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Lay the cubed bread pieces on another baking sheet, and toss with olive oil, salt, pepper and Parmeggiano-Reggiano cheese.

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Place all three items in the hot oven and bake for up to 20 minutes apiece, checking frequently. The bread will cook fastest so don’t let it burn and remove when it is golden-brown. The asparagus will take a few more minutes, and the garlic will take longest, so plan to cook it for up to 45 minutes.

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Cut up the tomatoes, and place them in a bowl with the mozzarella.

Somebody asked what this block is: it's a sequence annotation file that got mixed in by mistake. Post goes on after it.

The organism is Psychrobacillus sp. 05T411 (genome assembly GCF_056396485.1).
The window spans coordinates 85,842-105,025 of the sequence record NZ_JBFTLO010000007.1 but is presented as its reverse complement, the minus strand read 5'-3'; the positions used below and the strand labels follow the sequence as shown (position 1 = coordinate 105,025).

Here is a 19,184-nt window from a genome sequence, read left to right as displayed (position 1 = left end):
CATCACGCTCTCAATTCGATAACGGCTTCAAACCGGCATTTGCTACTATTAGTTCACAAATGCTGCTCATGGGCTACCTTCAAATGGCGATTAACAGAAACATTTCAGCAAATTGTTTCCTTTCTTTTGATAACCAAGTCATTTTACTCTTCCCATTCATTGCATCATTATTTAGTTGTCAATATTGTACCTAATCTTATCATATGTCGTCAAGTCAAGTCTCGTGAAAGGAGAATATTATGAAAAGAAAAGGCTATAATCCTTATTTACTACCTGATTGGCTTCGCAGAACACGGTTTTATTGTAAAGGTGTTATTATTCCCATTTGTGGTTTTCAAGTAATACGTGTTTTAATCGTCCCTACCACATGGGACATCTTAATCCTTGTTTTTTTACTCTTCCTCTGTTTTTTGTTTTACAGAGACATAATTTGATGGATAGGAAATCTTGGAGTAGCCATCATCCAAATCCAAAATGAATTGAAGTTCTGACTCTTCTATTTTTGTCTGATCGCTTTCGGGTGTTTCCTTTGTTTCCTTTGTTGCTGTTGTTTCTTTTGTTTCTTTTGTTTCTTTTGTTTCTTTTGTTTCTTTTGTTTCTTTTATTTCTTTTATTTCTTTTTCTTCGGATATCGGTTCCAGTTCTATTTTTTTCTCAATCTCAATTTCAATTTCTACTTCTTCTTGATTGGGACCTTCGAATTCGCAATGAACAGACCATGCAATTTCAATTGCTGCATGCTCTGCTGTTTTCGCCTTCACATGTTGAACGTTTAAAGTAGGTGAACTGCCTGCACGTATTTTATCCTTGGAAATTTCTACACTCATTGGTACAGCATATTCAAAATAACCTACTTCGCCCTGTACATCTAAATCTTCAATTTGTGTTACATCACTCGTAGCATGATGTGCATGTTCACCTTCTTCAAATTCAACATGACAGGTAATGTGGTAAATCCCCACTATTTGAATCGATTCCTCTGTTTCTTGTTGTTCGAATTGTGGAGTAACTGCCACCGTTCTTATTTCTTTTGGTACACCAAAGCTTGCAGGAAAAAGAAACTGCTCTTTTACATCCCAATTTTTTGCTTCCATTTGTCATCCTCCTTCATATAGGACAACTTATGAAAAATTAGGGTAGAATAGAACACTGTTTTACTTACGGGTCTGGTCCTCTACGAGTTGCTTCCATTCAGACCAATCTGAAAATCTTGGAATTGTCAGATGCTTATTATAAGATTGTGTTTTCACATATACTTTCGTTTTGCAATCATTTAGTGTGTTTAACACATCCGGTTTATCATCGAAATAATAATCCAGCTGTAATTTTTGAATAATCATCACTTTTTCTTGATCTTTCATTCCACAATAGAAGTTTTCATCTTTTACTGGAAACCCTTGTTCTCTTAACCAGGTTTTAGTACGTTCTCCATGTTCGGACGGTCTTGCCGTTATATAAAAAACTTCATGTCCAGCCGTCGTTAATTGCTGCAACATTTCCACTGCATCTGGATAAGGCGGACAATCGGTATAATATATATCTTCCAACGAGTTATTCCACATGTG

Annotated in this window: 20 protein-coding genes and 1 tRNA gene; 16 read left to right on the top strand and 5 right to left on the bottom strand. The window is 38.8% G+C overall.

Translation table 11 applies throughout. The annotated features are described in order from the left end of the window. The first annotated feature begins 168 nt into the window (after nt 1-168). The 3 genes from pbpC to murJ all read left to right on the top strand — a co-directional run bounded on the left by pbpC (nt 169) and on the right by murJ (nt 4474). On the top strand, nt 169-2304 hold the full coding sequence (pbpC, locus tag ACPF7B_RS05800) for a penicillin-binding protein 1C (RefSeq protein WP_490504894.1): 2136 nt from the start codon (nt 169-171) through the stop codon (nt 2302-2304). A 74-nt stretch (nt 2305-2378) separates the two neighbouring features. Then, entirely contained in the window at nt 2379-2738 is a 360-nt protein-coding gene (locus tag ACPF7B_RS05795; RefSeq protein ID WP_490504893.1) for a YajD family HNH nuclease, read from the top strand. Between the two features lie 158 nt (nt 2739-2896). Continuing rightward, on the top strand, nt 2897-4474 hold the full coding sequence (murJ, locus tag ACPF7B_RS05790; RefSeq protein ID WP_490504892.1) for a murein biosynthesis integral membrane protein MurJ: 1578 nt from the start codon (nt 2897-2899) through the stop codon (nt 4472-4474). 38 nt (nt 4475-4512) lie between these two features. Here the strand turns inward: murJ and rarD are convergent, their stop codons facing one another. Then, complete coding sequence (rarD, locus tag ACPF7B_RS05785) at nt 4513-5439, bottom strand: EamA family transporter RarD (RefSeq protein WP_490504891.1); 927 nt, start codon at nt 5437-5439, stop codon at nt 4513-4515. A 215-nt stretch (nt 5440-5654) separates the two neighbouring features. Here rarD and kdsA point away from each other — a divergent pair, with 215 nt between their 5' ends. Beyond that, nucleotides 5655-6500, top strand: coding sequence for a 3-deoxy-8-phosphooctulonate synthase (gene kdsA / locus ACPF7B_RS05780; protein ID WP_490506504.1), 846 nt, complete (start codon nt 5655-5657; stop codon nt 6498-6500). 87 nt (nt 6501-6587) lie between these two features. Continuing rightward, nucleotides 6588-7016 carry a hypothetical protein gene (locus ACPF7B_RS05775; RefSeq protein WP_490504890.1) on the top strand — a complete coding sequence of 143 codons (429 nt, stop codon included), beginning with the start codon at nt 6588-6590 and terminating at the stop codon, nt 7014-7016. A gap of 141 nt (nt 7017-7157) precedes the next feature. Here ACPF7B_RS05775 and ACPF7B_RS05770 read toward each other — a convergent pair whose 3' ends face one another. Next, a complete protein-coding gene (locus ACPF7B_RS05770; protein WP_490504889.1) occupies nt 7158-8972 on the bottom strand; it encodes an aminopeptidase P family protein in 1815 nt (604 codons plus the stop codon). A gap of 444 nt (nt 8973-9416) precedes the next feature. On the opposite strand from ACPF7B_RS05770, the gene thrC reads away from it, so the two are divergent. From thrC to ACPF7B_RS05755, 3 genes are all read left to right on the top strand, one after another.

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Finely mince the onion, add a tablespoonful of garlic paste, and add to the tomatoes and mozzarella. Stir to mix everything.

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Finely dice the basil and oregano.

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Combine the vinegar, Dijon mustard, lemon juice, and the cut-up herbs in a large measuring cup, then slowly add in 3 tablespoons of Meyer lemon olive oil, whisking together to form a vinaigrette. Taste for seasoning.

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Add the cooled bread cubes to the tomatoes and cheese, then cut up the asparagus into smaller pieces and mix with the tomatoes and bread.

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Squeeze the roasted garlic cloves out of the garlic head, and add to the tomato mixture. Toss in the capers and stir together.

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Pour over the vinaigrette, and stir to mix well. Allow to sit for about 30 minutes, to let the bread soak up the delicious juices, which is the whole point of this dish.